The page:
Back when the SNES was released, Sega jumped on Nintendo for using a parallel processing model that relied on several support chips to make up for a slow CPU. The Genesis had one fast CPU, and a far less advanced set of support chips. The magazine ads rang out that "the SNES is only 3 MHz, while the Genesis is..." But did it matter? No. The SNES had an extremely strong set of support chips that could easily make up for the lack of CPU. However, this had one major downfall -- programming. Programming games for multiple support chips, or processors is far more difficult than writing for only one main CPU. This meant in the beginning, that SNES programmers who were trying to do everything through the one main CPU were having problems with slowdown, and flicker. The faster Genesis CPU did not have this problem. However, as time progressed, the SNES programmers learned new tricks for the hardware, and really began to shine. The simple architecture of the Genesis had no such leap.
What does this have to do with today? Well, Nintendo and Sega have now reversed roles. As you can see from the Circuit design of Sega's Saturn, it is now a massive parallel processing center that has support for 2 CPU's, and a load of external support chips. They have essentially, taken on the role of the SNES. Nintendo's U64, however, now is a massive pipeline design with a huge central CPU responsible for all major processing tasks -- similar to the Genesis design. Because of this, Sega knows that its programmers will take a long time to develop hot new titles that take advantage of the difficult to program, yet powerful Saturn system. Is this perhaps why Sega rushed the Saturn out to market? Getting the first generation of games out there, and hoping programmers can learn to program the machine specifically, making a killer second generation? I think so. Nintendo, on the other hand, has been resting on their U64. We have seen enough development on this unit to know that they could rush it out to market very soon. But they are waiting a bit. It is my opinion that Nintendo knows that after only a short time with the finished hardware, programmers can make the most out of it. Sega's programmers will need a long time to take advantage of their machine.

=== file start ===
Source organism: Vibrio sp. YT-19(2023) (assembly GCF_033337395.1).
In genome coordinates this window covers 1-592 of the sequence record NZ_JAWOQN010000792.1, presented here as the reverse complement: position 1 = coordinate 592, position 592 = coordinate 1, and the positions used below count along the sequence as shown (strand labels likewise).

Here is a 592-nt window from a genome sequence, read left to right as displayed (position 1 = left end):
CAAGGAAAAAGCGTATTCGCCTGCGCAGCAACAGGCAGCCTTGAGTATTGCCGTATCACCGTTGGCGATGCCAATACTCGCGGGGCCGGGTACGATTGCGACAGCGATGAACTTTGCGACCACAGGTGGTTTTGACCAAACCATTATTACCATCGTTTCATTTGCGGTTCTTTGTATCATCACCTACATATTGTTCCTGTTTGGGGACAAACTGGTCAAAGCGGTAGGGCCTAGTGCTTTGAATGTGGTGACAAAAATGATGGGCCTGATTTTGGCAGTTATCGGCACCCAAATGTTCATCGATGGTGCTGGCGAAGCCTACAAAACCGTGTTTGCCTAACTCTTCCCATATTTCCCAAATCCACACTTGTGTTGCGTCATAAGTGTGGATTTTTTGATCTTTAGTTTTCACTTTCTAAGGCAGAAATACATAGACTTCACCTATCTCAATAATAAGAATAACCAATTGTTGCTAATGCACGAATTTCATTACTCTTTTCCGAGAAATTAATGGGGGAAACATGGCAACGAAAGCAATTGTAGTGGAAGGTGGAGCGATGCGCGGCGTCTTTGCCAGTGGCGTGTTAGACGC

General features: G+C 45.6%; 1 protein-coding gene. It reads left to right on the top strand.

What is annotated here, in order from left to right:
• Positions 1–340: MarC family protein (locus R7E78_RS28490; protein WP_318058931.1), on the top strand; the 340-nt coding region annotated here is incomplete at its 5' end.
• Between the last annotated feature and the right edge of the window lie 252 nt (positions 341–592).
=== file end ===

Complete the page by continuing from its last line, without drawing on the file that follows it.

What about Sony? Sony is taking the same route as Nintendo, with a massive central CPU. From a raw processor point of view, the Sony is no match for Nintendo's 64-bit beast. However, the Sony and Nintendo units vary greatly in their approach to gaming. While the U64 must spend time decompressing the data off of the cartridge, the Sony unit will be running their CD. Which is faster? Only time and a lot of programming will tell. But right now, it is clear that Sony and Nintendo will actually be the ones with the jump on Sega, not the other way around.
[Photo by: Mark Granger]